Must expand fleet to counter China, Pakistan: IAF chief
China poses a significant challenge to the realisation of India’s strategic goals, while Pakistan has upgraded its combat aircraft fleet and forward airbases, the Indian Air Force (IAF) chief said on Wednesday, outlining key threats facing the country.
To counter these challenges, the IAF needs to rapidly modernise, expand its fleet and improve indigenous manufacturing capability, Air Chief Marshal VR Chaudhari said while addressing an event organised by the Centre for Air Power Studies.
“In my assessment, China possesses a more significant and long-term challenge to the realisation of India’s strategic goals,” he said.
China continues to display its economic and military might and its assertiveness is bound to grow, he said, adding this will increase “contestation and competition” in the economic domain. China will also try to tie India down by keeping the country engaged on the unsettled border, he said.
Beijing’s aggressive intent is most visible in the rapid enhancement of the People’s Liberation Army Air Force’s operational infrastructure, such as additional airfields in the Tibet Autonomous Region. China has also deployed air defence units, advanced aircraft and drones at these facilities, he said.
Force multipliers such as rocket and strategic forces are “redefining the contours of future warfare”, Chaudhari noted.
At the same time, India continues to be in a “no war no peace” situation on the border with Pakistan, which is unlikely to ditch its Kashmir-oriented strategy for the foreseeable future, the IAF chief said.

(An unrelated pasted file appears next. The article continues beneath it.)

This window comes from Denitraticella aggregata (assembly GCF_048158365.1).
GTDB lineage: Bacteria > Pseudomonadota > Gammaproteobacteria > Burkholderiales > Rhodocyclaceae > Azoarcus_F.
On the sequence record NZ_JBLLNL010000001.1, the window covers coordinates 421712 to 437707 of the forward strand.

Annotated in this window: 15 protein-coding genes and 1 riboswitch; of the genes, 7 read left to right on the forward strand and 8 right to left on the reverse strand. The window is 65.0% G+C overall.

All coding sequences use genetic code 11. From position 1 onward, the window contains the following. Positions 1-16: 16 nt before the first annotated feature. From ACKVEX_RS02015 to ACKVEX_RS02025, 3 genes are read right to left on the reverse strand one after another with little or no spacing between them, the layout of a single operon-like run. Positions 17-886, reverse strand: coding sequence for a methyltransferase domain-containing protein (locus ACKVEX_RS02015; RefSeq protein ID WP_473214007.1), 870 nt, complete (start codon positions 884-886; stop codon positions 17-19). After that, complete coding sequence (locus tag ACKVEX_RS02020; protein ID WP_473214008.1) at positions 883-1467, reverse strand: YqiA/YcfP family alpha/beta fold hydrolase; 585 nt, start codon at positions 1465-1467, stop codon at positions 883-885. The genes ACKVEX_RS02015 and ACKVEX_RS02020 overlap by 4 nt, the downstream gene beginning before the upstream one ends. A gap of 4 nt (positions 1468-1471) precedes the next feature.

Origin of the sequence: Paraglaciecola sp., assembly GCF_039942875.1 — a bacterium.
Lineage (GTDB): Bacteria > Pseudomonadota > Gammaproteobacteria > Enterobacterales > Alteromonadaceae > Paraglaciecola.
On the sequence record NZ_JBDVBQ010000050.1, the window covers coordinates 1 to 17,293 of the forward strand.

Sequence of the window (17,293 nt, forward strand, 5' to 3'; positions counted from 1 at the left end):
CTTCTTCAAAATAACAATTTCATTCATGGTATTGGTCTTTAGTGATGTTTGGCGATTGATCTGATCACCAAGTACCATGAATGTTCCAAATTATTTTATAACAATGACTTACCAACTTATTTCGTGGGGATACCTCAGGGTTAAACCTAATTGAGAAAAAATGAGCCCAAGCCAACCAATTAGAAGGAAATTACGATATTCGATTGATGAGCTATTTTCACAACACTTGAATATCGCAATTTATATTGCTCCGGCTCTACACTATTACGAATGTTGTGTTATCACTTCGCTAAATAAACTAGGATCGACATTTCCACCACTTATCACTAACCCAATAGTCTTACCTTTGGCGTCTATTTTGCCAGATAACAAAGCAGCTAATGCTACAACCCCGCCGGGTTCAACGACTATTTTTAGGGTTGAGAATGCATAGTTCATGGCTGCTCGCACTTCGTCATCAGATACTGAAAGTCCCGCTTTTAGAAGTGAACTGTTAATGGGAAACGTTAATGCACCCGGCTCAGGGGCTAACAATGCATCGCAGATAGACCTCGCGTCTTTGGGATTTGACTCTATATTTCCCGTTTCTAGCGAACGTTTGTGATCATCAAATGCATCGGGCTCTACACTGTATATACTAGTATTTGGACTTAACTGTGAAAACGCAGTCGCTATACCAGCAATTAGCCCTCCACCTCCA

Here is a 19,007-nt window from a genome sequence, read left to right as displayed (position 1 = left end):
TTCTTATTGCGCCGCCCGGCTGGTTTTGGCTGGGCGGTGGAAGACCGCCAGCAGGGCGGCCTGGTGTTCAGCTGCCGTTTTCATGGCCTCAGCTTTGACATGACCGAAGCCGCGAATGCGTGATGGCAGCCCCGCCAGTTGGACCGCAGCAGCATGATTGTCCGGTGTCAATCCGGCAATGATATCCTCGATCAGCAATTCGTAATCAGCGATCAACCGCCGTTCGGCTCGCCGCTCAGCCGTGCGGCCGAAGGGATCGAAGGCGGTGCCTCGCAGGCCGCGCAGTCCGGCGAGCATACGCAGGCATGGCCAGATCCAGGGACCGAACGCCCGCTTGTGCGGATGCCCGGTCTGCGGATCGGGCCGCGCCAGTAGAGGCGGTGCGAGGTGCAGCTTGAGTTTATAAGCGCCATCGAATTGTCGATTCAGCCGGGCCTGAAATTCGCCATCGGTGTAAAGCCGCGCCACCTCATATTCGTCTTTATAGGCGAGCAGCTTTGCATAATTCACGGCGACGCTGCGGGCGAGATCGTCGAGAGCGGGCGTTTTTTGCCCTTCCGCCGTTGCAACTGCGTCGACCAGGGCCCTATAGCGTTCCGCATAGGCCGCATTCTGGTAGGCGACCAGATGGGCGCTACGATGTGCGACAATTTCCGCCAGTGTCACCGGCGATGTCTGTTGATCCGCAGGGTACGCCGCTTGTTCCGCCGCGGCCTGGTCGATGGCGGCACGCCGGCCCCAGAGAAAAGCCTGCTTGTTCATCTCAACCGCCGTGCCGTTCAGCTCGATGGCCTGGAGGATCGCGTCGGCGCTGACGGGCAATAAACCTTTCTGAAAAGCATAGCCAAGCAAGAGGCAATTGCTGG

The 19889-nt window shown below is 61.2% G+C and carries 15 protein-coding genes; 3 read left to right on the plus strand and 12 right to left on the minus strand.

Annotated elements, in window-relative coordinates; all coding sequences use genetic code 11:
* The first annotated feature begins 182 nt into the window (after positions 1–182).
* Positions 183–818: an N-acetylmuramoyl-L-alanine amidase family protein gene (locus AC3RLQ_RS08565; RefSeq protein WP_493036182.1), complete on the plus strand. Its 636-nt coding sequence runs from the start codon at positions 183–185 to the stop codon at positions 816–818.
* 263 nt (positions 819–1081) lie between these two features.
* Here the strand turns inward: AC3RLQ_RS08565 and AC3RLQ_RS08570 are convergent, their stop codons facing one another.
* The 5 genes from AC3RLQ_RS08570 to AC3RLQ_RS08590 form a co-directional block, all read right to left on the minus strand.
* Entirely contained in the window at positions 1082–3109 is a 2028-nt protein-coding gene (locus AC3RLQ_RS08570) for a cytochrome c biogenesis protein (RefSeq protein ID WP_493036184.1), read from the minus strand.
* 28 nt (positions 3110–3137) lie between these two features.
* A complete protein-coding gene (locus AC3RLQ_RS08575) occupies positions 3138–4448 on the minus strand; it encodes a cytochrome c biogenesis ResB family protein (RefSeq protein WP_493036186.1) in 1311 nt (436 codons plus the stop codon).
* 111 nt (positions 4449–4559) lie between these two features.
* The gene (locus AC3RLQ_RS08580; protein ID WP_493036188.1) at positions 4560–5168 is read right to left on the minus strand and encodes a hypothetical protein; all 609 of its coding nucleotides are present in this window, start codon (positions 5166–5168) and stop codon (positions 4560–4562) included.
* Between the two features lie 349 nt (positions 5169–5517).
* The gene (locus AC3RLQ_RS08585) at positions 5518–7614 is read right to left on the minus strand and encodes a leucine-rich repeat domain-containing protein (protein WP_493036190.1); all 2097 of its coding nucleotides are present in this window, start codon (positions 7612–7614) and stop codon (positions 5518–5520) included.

The Pakistan Air Force (PAF) is equipping itself with advanced aircraft and upgrading air defence capabilities. It has also built up 24 main and forward operating bases and six satellite bases, and this provides it with greater flexibility to “influence battles across a large spectrum and larger volume of areas”, he said.
The Pakistani military has formulated a new concept of war fighting called “triple R” or rearticulate, reorganise and relocate. “Strategically, they are making a transition from fighting a predominantly defensive war to adapting a more aggressive approach for an offensive defence under the nuclear umbrella,” Chaudhari said.
For the IAF, all of this translates into a need for a higher counter-air effort to ensure minimum interference from the Pakistani side and to gain requisite control of the airspace, he contended.
The IAF needs to rapidly modernise, expand its fleet of combat aircraft and improve indigenous manufacturing capability, Chaudhari said. While budget will remain a constraint, the prioritisation of procurements for key combat elements becomes very critical. Training and equipment is needed to fight and win tomorrow’s war and India must not lose focus in attempt to distribute finances for the defence sector evenly, he said.
“There is a need to brainstorm and find solutions to further our national interests in this constantly evolving regional and global security environment,” Chaudhari said.
“In an increasingly volatile, uncertain, complex and ambiguous geo-political environment, there is a strong linkage between security and development and this is where the armed forces come in,” he added.